New ways to dig into Book Search

Wednesday, September 26, 2007 at 2:13 PM

Every time I go into a bookstore or library, I go straight to the sports section, to check out the newest books on running. In my spare time I'm a runner, and I like to be up on the latest developments in marathon training. I asked Garima and her browsing habits are entirely different. She doesn't always have a specific subject in mind when looking for a new book, so she usually heads over to the shelves marked "Staff Picks" and "New York Times bestsellers" to check out what's on display.

At Book Search, we have a lot of books, but we don't have shelves or sections, which can make casually browsing books in our index difficult. We want to change that, so we've added some new features to help you more easily explore the books in Google Book Search in a meaningful way.

First, check out the new starting points we've added to our homepage to help a book explorer kick off his journey.

We offer a sampling of 'Interesting books' that are dynamically selected by Book Search's algorithms, 'Classics' which point to popular books available in public domain, 'Highly cited' books which have books for scholarly users and 'Random subjects', which showcase books from a selected subject. These sample books change every time you refresh the page, creating numerous jumping off points for you to start exploring Google Book Search.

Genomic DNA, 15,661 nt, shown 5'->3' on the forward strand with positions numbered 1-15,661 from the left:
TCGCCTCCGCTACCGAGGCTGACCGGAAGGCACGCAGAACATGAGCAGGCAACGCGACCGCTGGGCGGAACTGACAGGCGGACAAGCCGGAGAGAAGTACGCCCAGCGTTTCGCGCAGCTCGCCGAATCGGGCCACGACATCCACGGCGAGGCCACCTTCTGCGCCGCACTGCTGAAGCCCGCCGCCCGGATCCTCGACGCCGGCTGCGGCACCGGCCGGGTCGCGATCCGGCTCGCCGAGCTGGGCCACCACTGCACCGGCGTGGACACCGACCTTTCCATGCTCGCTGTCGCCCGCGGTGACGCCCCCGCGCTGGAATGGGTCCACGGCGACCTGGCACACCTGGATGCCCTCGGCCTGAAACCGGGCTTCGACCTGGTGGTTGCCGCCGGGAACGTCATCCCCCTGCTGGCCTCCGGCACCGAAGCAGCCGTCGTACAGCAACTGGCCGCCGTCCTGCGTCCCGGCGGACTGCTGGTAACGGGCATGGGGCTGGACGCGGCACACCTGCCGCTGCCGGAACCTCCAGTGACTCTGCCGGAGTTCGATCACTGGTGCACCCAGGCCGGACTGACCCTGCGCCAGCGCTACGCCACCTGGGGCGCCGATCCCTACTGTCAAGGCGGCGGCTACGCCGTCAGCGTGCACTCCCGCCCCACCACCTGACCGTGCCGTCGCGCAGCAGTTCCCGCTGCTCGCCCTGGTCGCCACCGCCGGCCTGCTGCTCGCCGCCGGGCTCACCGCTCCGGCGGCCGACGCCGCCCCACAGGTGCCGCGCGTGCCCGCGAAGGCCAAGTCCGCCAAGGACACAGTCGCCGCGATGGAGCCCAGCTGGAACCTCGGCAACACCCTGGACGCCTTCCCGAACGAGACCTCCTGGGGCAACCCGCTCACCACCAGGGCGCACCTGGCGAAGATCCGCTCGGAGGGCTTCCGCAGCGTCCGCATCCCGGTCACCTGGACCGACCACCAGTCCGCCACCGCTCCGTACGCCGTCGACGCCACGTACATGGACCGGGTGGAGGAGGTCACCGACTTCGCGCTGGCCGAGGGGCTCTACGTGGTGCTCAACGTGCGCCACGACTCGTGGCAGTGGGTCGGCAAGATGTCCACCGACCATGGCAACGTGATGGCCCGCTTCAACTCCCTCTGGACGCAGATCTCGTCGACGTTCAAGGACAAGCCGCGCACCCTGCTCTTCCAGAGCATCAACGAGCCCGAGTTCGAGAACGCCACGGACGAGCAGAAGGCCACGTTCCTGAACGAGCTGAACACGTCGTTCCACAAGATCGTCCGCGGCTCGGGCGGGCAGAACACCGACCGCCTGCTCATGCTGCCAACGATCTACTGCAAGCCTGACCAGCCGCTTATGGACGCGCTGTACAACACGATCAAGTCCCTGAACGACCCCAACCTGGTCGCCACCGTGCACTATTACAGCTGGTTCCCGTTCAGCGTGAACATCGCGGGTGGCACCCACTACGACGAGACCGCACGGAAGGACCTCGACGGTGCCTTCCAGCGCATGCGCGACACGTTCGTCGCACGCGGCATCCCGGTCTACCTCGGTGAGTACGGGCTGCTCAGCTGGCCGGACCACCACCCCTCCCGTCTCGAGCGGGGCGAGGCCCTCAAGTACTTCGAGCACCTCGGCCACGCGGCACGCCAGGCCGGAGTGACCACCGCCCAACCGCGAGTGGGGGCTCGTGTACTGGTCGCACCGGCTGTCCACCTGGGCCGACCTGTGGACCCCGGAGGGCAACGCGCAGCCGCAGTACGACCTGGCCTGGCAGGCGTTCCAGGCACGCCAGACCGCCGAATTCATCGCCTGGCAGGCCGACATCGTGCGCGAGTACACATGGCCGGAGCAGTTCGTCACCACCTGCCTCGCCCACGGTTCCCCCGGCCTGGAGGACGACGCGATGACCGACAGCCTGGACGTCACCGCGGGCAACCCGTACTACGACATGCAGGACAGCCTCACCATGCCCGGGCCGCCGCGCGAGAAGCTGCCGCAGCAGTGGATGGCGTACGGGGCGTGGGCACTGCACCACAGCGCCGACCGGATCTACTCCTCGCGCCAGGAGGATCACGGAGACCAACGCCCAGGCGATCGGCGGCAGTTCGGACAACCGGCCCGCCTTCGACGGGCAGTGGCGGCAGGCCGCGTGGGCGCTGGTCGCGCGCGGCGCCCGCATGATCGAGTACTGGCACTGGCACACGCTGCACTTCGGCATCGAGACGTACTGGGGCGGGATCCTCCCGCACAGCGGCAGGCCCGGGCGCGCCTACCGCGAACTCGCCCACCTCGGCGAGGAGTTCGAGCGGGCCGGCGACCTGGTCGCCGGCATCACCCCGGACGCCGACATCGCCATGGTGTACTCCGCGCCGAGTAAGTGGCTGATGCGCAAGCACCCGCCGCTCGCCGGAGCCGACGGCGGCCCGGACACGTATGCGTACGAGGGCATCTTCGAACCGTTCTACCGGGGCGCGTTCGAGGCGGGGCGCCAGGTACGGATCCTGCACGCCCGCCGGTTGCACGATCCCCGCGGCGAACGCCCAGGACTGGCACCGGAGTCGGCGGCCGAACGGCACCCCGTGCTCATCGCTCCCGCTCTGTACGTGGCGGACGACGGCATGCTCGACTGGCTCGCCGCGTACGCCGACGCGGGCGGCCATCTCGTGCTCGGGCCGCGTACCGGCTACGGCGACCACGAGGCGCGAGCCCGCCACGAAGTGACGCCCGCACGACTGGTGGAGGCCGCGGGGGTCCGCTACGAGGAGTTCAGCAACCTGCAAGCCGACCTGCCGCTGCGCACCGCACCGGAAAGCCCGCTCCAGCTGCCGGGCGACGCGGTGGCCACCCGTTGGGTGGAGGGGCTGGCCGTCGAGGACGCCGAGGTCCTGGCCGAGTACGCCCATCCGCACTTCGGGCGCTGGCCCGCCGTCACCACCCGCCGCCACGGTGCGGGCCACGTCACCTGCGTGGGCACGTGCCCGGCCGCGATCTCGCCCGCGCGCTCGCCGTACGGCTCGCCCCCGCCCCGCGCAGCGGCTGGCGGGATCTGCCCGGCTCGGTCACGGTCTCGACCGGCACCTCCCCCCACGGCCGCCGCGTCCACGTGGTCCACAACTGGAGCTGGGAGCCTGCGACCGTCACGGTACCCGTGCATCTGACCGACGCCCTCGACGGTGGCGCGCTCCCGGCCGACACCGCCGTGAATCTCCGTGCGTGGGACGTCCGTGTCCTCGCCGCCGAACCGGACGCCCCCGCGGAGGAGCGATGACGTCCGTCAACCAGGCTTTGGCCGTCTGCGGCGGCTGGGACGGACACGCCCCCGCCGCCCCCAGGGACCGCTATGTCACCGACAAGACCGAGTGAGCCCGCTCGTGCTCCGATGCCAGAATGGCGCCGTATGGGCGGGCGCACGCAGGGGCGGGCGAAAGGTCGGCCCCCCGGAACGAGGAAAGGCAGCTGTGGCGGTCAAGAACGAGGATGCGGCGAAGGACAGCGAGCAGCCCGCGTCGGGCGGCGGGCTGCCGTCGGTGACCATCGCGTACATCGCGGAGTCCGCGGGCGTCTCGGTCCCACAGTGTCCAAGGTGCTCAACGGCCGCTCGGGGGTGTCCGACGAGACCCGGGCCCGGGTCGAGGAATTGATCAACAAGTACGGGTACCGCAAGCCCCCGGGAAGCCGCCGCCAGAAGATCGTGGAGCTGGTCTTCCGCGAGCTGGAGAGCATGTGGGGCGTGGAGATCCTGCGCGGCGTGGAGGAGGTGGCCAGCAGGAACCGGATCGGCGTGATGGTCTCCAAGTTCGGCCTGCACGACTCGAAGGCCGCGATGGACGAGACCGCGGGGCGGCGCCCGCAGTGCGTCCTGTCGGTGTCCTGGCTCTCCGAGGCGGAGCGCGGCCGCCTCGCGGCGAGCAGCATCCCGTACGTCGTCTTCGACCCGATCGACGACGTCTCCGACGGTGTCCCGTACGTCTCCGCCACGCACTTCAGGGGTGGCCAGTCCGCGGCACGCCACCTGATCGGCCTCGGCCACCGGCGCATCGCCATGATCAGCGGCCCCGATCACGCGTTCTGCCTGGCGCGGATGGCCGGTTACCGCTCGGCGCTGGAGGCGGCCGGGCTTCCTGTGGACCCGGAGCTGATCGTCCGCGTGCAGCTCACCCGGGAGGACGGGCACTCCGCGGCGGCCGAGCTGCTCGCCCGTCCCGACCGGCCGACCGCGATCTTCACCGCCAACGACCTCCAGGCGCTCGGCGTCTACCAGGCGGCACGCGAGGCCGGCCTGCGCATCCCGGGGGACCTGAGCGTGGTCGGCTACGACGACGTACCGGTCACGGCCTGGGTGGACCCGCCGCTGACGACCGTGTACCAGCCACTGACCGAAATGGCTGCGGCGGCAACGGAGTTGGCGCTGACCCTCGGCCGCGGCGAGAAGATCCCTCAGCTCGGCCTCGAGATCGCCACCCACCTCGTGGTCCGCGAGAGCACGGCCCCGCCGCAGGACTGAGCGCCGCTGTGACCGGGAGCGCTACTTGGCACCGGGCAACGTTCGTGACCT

We've also added subject links in a left navigation bar as additional entry points into the index. You can use them to browse books by topic or combine a keyword with the new subject operator to find books that match searches like Garima's quest to find literature set in California or my hunt last night for a book on dinosaurs for my 7 year old nephew.

Which leads us to our next effort: What categories should you be looking at when searching for 'dinosaurs'? Here, we've used category information to improve the search experience. Now when you search for a generic query, like 'travel' on Google Book Search you will see query refinements from related subjects at the top or bottom of your book results page. These suggestions tell you some of the popular domains that match your search.

So, now you're not just exploring books but also discovering new domains related to your search that you may not have been aware of before... Pretty cool.


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